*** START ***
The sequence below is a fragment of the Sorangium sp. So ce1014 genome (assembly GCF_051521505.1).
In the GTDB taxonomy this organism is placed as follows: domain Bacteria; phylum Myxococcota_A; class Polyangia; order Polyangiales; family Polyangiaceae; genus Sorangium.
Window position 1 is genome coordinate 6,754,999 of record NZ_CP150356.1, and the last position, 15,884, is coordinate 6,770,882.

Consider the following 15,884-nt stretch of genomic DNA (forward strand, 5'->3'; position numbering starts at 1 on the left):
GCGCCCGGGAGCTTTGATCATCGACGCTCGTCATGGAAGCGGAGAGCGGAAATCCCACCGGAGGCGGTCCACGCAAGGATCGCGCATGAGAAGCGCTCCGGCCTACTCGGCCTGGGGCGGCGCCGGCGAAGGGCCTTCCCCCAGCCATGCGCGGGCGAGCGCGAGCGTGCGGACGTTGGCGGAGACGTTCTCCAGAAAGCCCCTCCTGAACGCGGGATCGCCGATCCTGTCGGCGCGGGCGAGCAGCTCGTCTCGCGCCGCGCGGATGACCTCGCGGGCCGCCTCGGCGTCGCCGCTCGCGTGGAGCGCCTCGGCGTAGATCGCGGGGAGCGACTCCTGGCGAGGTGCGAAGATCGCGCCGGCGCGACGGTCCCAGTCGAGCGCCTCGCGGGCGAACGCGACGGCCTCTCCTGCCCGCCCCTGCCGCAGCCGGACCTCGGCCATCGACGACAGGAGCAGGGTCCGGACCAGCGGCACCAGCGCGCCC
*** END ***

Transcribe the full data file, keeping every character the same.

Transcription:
The sequence below is a fragment of the Sorangium sp. So ce1014 genome (assembly GCF_051521505.1).
In the GTDB taxonomy this organism is placed as follows: domain Bacteria; phylum Myxococcota_A; class Polyangia; order Polyangiales; family Polyangiaceae; genus Sorangium.
Window position 1 is genome coordinate 6,754,999 of record NZ_CP150356.1, and the last position, 15,884, is coordinate 6,770,882.

Consider the following 15,884-nt stretch of genomic DNA (forward strand, 5'->3'; position numbering starts at 1 on the left):
GCGCCCGGGAGCTTTGATCATCGACGCTCGTCATGGAAGCGGAGAGCGGAAATCCCACCGGAGGCGGTCCACGCAAGGATCGCGCATGAGAAGCGCTCCGGCCTACTCGGCCTGGGGCGGCGCCGGCGAAGGGCCTTCCCCCAGCCATGCGCGGGCGAGCGCGAGCGTGCGGACGTTGGCGGAGACGTTCTCCAGAAAGCCCCTCCTGAACGCGGGATCGCCGATCCTGTCGGCGCGGGCGAGCAGCTCGTCTCGCGCCGCGCGGATGACCTCGCGGGCCGCCTCGGCGTCGCCGCTCGCGTGGAGCGCCTCGGCGTAGATCGCGGGGAGCGACTCCTGGCGAGGTGCGAAGATCGCGCCGGCGCGACGGTCCCAGTCGAGCGCCTCGCGGGCGAACGCGACGGCCTCTCCTGCCCGCCCCTGCCGCAGCCGGACCTCGGCCATCGACGACAGGAGCAGGGTCCGGACCAGCGGCACCAGCGCGCCC